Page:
Fiber optic sensors are a mature choice for highly sensitive applications. Most modern pressure sensors are based on the
piezoelectric effect (pressure causes a material to conduct electricity at a certain rate, leading to a specific level of charge
flow associated with a specific level of pressure). In this paper, we describe theoretical calculations which predict
encouraging experimental results on pressure sensing with optical fibers. These results may be used in applications for
distributed sensors in structural health monitoring (SHM). The sensing fiber is capable of propagating 3 modes with a
straight fiber length of 30cm at a lambda of 1550nm. In our experiments, a perpendicular force of F=200gr cause a core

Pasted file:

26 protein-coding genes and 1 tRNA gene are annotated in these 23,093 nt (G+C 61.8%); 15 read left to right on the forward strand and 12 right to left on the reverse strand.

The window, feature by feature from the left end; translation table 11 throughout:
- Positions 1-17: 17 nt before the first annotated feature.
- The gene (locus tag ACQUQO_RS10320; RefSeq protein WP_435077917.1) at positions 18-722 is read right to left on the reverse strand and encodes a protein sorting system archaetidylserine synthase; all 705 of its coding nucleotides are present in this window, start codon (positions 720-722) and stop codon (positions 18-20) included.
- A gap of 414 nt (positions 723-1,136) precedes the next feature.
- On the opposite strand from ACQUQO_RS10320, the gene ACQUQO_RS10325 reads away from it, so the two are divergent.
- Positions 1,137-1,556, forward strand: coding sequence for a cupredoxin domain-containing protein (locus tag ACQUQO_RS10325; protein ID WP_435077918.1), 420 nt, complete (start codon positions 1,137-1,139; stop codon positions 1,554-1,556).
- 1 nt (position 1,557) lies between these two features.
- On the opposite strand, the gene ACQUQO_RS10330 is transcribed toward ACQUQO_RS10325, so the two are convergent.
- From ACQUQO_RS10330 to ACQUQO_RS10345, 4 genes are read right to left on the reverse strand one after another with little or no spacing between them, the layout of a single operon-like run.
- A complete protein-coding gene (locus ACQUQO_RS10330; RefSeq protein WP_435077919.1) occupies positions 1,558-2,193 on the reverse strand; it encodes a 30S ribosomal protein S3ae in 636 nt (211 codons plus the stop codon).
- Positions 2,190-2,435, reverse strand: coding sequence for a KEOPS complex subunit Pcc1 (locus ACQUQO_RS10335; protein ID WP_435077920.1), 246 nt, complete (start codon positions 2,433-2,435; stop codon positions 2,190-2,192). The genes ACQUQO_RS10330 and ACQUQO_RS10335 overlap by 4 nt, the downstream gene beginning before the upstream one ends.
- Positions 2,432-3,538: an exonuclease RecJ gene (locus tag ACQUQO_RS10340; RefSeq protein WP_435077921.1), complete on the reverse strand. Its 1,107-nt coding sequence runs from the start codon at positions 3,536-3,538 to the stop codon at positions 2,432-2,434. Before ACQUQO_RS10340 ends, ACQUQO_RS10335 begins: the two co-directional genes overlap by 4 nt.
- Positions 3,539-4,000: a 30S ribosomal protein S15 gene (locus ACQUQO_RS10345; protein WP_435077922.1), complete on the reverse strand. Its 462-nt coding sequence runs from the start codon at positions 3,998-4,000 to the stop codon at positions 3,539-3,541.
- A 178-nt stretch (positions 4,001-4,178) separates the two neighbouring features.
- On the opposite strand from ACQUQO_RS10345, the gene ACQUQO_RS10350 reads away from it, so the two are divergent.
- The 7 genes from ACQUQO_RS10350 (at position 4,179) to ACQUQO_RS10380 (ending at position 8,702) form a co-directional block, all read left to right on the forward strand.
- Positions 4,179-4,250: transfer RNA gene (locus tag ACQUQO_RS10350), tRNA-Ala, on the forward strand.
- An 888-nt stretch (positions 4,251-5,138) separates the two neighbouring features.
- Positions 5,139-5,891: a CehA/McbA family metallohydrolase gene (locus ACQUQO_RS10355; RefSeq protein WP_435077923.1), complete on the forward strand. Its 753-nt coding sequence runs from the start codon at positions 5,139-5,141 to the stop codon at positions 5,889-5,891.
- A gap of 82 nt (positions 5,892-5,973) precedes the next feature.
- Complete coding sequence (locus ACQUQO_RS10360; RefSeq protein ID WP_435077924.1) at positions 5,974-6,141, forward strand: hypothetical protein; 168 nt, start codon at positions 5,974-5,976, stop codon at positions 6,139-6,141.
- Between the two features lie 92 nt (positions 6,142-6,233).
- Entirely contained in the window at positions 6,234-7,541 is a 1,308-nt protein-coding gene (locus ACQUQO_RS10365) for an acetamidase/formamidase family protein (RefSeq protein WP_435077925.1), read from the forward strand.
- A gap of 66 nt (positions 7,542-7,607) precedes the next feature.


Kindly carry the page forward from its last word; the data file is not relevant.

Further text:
compression of nearly 2um, according to Poisson’s elastic coefficient for silica, which in turn provoked the loss of half
the number of modes indicating a 50% sensitivity as shown in our results included here. The proposed set-up intends to
measure force vs propagating modes in a standard single mode fiber. A full set of results will be included in our
The temperature sensitivity of a tapered Yb-doped fiber laser is numerically investigated. The laser rate equations are modified to analyze the output characteristics of the tapered fiber laser in the continuous wave regime under different temperature conditions. Numerical analysis shows that for different pump schemes, high sensitivity can be achieved when the pump power is reduced to close to the threshold value. Our results are reproducible and contribute new information to the development and optimization of tapered Yb-doped fiber lasers and temperature fiber laser sensors.